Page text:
The price of freedom comes with a cost

When considering leaving an abusive environment, a woman must consider all the expenses she will now bear the burden of alone. Managing childcare, food, a new place to live, transportation, and everything else can be overwhelming. Working outside of the home may not be an option for some who cannot afford childcare.

Many women lack financial means or have had finances controlled by their abusive partner. According to the National Coalition Against Domestic Violence, up to 99% of domestic violence victims experience economic abuse throughout an abusive relationship. Finances are often cited as the most significant barrier to leaving an abusive relationship.

When leaving doesn’t guarantee safety

Leaving an abusive relationship, especially when children are involved, includes remaining in contact with someone presumably adamant about destroying or hurting the leaving party.

The legal ramifications alone are enough. In most states, courts favor both parents being involved in a child’s life if it is in their best interest. Because most domestic abuse cases aren’t reported, it is difficult to prove in court that a father has been abusive to the mother and/or children. This means a mother will likely have custody of her children subject to visitation from the father. The fear and sickness in the pit of her stomach brew, knowing her children will be alone with the abuser.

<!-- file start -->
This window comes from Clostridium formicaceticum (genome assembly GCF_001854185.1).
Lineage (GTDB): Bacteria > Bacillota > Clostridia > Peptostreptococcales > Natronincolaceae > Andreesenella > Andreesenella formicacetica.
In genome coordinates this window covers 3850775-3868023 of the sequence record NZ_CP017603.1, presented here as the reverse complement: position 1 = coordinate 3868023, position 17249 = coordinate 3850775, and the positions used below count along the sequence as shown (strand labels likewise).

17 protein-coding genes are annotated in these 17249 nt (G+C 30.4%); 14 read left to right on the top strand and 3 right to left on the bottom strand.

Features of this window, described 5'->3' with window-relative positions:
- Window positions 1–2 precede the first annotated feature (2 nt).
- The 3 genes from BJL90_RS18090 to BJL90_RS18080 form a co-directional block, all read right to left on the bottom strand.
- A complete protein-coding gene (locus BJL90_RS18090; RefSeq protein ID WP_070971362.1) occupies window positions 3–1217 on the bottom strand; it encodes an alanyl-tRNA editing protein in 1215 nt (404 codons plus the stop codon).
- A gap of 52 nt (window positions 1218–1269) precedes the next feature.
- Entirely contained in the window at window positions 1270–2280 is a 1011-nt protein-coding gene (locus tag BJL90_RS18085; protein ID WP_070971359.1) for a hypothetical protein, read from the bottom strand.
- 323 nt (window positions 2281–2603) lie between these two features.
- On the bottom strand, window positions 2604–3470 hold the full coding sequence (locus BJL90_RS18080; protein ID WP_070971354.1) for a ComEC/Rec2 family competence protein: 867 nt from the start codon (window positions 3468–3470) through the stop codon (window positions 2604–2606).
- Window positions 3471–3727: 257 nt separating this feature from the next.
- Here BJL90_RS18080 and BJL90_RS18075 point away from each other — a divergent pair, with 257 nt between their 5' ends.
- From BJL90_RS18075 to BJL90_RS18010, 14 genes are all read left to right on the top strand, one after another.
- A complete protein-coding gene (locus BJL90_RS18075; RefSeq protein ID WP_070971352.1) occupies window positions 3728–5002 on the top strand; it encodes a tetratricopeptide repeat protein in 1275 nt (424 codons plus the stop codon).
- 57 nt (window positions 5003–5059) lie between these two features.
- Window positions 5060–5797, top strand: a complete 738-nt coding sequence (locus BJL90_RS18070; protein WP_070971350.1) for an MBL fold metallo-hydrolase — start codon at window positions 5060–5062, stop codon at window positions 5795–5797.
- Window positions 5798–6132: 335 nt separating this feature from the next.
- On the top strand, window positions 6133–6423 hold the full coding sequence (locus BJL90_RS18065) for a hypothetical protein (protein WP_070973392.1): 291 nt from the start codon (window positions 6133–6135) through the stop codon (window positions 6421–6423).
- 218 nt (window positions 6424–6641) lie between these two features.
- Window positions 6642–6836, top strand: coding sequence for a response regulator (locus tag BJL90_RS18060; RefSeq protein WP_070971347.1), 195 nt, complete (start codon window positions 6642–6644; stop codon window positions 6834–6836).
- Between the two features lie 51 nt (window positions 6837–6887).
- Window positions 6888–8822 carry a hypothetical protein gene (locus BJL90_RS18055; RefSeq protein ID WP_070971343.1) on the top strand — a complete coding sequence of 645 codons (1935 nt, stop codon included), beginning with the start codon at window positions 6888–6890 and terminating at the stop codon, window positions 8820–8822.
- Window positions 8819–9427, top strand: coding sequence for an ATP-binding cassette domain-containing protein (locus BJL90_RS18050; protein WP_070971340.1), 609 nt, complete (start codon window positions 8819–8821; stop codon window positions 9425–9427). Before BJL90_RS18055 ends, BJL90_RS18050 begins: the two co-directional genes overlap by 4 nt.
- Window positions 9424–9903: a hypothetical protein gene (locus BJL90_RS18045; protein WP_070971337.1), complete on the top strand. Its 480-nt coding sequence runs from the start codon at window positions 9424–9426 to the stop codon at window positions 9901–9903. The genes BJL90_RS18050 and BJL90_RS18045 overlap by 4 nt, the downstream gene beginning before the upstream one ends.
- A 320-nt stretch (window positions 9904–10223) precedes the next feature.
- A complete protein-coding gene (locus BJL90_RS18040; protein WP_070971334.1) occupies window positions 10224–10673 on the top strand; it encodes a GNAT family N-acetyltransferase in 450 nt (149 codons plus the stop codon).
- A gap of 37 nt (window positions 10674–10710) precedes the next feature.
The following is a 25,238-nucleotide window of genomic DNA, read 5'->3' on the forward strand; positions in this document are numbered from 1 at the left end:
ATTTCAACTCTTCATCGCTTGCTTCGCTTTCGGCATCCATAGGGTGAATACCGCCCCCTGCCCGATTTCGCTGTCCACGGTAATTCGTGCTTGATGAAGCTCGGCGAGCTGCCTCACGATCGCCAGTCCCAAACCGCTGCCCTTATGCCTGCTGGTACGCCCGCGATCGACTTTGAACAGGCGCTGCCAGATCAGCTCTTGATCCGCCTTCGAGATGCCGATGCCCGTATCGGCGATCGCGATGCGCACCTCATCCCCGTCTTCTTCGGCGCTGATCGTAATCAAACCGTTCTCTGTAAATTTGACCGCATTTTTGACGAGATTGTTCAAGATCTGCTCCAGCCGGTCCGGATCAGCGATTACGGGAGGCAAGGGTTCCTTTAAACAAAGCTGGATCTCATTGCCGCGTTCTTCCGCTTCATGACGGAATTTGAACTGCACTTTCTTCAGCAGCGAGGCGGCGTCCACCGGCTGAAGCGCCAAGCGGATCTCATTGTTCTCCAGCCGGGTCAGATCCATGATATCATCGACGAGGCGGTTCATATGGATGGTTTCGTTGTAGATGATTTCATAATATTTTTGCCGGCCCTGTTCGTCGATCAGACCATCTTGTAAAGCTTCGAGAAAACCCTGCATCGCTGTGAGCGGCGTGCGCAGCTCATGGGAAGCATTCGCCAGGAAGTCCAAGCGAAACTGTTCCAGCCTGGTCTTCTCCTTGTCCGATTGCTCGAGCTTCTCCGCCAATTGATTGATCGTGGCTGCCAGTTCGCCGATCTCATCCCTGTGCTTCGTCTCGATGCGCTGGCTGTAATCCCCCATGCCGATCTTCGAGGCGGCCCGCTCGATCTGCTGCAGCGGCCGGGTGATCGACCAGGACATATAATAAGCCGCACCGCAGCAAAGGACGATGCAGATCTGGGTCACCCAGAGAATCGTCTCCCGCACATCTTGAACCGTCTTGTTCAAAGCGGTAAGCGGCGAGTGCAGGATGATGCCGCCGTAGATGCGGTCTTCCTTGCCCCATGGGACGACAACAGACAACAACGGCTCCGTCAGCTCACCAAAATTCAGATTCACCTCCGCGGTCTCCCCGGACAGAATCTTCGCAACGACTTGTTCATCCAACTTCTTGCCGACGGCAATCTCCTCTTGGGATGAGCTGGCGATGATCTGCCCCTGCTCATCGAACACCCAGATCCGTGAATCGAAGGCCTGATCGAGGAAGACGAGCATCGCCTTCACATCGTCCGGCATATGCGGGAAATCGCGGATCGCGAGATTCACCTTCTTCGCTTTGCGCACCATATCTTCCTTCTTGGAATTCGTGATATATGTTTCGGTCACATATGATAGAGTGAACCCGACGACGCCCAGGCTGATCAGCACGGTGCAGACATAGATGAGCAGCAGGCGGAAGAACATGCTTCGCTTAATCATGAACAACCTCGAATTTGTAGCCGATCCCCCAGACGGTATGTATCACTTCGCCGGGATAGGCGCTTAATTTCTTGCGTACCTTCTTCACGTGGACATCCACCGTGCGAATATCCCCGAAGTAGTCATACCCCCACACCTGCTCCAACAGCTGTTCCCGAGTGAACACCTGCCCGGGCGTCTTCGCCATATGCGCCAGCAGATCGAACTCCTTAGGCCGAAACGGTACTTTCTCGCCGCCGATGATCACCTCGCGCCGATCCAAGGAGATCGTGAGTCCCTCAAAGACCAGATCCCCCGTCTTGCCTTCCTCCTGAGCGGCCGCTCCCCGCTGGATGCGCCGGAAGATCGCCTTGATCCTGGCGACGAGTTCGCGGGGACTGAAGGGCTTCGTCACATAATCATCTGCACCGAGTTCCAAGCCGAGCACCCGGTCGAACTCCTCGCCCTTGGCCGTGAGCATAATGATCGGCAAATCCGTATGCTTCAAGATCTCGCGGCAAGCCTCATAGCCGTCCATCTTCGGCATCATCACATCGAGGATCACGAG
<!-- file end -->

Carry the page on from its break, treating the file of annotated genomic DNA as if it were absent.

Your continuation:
What about parenting time exchanges? Doctor’s appointments? School or extra-curricular events? Just because a woman has left does not mean the threat of violence or abuse has.

Abuse is emotional too

Traditionally, women are accused of “overexaggerating” or being “too sensitive” due to their tendency to be more emotional than men. Women have to face the feelings most feel when ending a relationship: failure, guilt, and grief, yet often without family and friends' support.

The victim might be ashamed to tell her support network about being involved in an abusive relationship. There is a lot of stigma around domestic abuse and single mothers. A woman or man may not be inclined to tell family or friends that a spouse cheated. Imagine the embarrassment when sharing that she or her children have been abused by a man who promised to love and protect them.

And like any end of a relationship, grieving the loss is a real thing. Whether the abuse is present or not, losing a partner or loved one is difficult. One must be mentally, emotionally, financially, and physically ready to face what lies ahead.

What can you do to help? First, remember domestic violence is not a private family issue. It is a community problem, and the victim should never be blamed. No one deserves the abuse; no one should go through it alone. The first step is asking them if they need someone to talk to and reminding them they are not alone.